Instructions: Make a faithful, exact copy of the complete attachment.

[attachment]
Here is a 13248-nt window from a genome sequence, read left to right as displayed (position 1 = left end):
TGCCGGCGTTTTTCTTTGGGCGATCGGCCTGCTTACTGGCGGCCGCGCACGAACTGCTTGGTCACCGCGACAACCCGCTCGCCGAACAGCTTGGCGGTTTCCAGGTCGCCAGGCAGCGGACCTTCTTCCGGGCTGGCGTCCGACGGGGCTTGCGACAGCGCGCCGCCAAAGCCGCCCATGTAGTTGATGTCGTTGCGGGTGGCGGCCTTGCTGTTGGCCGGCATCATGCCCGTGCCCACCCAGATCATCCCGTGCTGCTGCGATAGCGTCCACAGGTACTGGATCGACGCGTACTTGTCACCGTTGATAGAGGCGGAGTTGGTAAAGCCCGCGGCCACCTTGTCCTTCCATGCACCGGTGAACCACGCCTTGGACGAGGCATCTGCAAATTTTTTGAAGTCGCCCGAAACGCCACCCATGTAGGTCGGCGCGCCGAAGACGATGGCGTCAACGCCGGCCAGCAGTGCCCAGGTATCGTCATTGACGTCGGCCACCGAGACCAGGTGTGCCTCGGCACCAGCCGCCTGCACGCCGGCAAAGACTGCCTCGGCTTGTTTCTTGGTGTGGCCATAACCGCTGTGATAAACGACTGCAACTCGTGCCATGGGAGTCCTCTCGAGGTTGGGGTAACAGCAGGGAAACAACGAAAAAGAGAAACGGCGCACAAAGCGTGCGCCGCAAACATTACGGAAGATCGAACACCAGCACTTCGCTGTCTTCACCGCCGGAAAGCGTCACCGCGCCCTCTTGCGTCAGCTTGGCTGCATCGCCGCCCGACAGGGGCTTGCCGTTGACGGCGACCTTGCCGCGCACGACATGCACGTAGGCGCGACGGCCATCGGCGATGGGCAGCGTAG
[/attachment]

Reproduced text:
Here is a 13248-nt window from a genome sequence, read left to right as displayed (position 1 = left end):
TGCCGGCGTTTTTCTTTGGGCGATCGGCCTGCTTACTGGCGGCCGCGCACGAACTGCTTGGTCACCGCGACAACCCGCTCGCCGAACAGCTTGGCGGTTTCCAGGTCGCCAGGCAGCGGACCTTCTTCCGGGCTGGCGTCCGACGGGGCTTGCGACAGCGCGCCGCCAAAGCCGCCCATGTAGTTGATGTCGTTGCGGGTGGCGGCCTTGCTGTTGGCCGGCATCATGCCCGTGCCCACCCAGATCATCCCGTGCTGCTGCGATAGCGTCCACAGGTACTGGATCGACGCGTACTTGTCACCGTTGATAGAGGCGGAGTTGGTAAAGCCCGCGGCCACCTTGTCCTTCCATGCACCGGTGAACCACGCCTTGGACGAGGCATCTGCAAATTTTTTGAAGTCGCCCGAAACGCCACCCATGTAGGTCGGCGCGCCGAAGACGATGGCGTCAACGCCGGCCAGCAGTGCCCAGGTATCGTCATTGACGTCGGCCACCGAGACCAGGTGTGCCTCGGCACCAGCCGCCTGCACGCCGGCAAAGACTGCCTCGGCTTGTTTCTTGGTGTGGCCATAACCGCTGTGATAAACGACTGCAACTCGTGCCATGGGAGTCCTCTCGAGGTTGGGGTAACAGCAGGGAAACAACGAAAAAGAGAAACGGCGCACAAAGCGTGCGCCGCAAACATTACGGAAGATCGAACACCAGCACTTCGCTGTCTTCACCGCCGGAAAGCGTCACCGCGCCCTCTTGCGTCAGCTTGGCTGCATCGCCGCCCGACAGGGGCTTGCCGTTGACGGCGACCTTGCCGCGCACGACATGCACGTAGGCGCGACGGCCATCGGCGATGGGCAGCGTAG